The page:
Susan Lee immigrated with her family from Korea to Canada and then to the United States. Her parents own a gas station in Oakland.
Lee, 20, wants to be a lawyer.
She's heading into her senior year at UC Davis and is determined to go to law school. She said she may become an immigration lawyer to help others like her family.
"Immigration's been a huge part of my life," she said in a soft-spoken but confident voice.
To reach her goals, Lee will face hurdle after hurdle, from the torturous Law School Admission Test to the grueling first year of law school.
It will take preparation, hard work and familiarity with the system.
That's where the King Hall Outreach Program comes in.
Now in its 10th year, the program at UC Davis School of Law prepares first-generation college students and economically disadvantaged students to get into law school and succeed.
Commonly called by its acronym KHOP it runs for four weeks during July and August at no cost to participants. There are currently 32 students from six California universities enrolled.
The University of California, Davis, is alone among public law schools in California in offering an intensive residential experience spread over two summers, said Assistant Dean for Admissions Sharon Pinkney, a program founder.
The program was started in the wake of Proposition 209, which barred race-based preferential treatment in public education.
UC Davis officials sought other ways to help students from disadvantaged backgrounds win admission to law school. They used public funds and private donations to shape the program.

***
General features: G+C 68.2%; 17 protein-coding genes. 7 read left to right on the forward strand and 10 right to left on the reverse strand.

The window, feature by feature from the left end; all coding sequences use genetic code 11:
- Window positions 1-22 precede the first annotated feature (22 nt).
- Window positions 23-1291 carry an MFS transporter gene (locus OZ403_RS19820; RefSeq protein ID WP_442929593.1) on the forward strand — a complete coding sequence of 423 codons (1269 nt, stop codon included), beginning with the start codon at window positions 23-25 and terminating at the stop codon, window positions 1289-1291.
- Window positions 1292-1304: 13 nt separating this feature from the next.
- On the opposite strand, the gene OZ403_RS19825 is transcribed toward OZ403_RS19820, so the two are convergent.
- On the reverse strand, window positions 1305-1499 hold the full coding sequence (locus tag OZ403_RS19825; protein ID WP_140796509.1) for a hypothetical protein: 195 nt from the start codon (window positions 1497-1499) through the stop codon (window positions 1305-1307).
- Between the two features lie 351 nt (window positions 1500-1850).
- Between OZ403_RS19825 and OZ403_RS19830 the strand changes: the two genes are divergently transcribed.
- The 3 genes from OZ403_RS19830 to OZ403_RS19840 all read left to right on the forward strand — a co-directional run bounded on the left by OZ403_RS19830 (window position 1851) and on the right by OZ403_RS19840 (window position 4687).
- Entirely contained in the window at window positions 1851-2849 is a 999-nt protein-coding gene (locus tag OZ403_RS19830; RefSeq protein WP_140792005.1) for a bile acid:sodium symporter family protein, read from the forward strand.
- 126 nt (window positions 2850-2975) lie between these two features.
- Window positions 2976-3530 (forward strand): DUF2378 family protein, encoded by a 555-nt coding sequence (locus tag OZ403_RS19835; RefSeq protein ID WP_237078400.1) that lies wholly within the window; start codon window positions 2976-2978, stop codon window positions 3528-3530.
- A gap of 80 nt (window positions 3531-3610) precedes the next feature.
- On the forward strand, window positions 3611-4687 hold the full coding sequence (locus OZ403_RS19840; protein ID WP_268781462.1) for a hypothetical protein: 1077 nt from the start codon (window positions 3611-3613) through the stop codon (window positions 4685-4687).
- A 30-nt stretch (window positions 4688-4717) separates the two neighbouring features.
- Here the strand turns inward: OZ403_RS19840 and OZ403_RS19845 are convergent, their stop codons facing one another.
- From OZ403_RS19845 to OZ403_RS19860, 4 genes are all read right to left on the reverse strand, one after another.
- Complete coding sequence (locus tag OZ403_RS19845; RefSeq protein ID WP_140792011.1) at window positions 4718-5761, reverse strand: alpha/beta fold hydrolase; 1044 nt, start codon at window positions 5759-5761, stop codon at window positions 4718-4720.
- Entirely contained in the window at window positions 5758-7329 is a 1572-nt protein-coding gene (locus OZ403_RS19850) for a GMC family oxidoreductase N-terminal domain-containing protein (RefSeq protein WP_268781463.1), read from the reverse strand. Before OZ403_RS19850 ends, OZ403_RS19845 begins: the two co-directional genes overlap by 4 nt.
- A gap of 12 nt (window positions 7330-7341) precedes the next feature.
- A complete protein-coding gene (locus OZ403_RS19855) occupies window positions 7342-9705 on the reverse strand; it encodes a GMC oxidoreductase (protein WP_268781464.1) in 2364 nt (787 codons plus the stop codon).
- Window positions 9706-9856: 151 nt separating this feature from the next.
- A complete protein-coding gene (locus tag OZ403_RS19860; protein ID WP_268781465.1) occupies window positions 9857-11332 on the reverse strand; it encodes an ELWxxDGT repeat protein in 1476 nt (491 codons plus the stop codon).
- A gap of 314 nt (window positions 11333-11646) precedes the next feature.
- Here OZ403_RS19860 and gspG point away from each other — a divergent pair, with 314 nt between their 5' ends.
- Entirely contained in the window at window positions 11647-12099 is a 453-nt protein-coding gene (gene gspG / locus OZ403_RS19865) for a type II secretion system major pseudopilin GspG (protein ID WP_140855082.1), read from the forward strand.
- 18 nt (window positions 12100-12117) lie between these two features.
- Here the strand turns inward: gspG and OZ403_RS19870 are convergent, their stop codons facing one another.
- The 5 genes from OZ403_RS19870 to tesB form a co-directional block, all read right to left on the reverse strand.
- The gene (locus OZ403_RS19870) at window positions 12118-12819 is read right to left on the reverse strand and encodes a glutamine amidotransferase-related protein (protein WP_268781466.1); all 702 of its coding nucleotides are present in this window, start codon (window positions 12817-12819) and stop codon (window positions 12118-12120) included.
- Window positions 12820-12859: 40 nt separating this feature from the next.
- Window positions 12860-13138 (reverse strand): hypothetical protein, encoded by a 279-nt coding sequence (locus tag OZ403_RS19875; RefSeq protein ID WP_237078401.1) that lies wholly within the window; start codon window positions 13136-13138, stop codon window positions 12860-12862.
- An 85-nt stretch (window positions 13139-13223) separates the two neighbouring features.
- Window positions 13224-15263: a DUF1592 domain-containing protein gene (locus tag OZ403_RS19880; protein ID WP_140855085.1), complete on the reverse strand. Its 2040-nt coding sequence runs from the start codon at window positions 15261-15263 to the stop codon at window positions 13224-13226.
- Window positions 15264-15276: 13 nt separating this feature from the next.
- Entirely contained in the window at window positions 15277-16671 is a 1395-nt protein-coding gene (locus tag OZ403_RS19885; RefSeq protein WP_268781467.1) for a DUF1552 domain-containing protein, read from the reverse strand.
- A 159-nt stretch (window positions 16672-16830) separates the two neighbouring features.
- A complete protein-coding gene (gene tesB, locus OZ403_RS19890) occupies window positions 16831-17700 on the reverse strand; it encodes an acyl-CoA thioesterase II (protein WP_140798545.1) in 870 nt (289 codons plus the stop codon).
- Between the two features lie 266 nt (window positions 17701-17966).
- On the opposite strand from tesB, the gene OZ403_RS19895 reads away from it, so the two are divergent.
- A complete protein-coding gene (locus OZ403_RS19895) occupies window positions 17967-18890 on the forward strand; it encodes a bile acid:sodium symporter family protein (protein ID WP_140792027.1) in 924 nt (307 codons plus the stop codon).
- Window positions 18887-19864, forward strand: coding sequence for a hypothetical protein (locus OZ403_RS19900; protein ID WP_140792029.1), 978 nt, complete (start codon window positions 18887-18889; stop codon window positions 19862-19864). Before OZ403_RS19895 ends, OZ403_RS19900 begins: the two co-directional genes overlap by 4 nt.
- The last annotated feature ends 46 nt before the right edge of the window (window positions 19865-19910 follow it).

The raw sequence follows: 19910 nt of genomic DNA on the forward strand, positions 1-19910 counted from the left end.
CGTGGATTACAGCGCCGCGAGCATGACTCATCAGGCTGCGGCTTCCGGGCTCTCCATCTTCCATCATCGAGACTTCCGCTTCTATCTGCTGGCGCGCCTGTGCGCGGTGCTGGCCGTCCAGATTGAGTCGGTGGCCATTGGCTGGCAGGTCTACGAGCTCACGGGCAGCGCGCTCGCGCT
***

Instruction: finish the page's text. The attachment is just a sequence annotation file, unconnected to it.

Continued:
"Our hope was to provide a program to help students gain skills in test-taking and writing to compete in admissions," said UC Davis Law School Dean Kevin Johnson.
"The LSAT is an impediment to admission. If you don't have the money, you can't take a course to prepare for it," he said.
Writing classes help improve undergraduate grades and law school essays, he said.
Lee said she is enjoying the challenges of writing about difficult subjects with little time a task similar to law school exams.
"It trains me to get used to writing a lot and within a limited time frame," she said. "The cases can be pretty dense."
Some classes mimic the intense learning pace of the first year of law school.
Earlier this week, Laurie Kubicek, a professor at California State University, Sacramento, led students through a crash course on cases involving fetal murder, abortion and privacy law. The way lawyers frame issues can influence court decisions, she told them.
"The use of language is critically important," Kubicek said.
Law students provide tutoring in the evenings. Prominent lawyers and judges visit at lunchtime to give talks and answer questions.
Students live, work and eat together.
The program had 140 participants from 2001 to 2010, 34 of whom later enrolled in law schools at UC Davis, UC Berkeley, UC Hastings and others.
Che Salinas, 32, is a lawyer at the Sacramento office of Manatt, Phelps & Phillips, a Los Angeles-based firm with hundreds of lawyers. He's a 2006 graduate of UC Davis School of Law.
Salinas said he grew up as the son of farmworkers who moved to the Bay Area to improve their lot.
As a first-generation college student at California State University, Sacramento, Salinas attended the KHOP program at UC Davis.
"I had no idea what it took to get into law school, he said.
He said he learned how to fill out applications, write a personal statement and study harder for the LSAT.
"It opened my horizons," he said.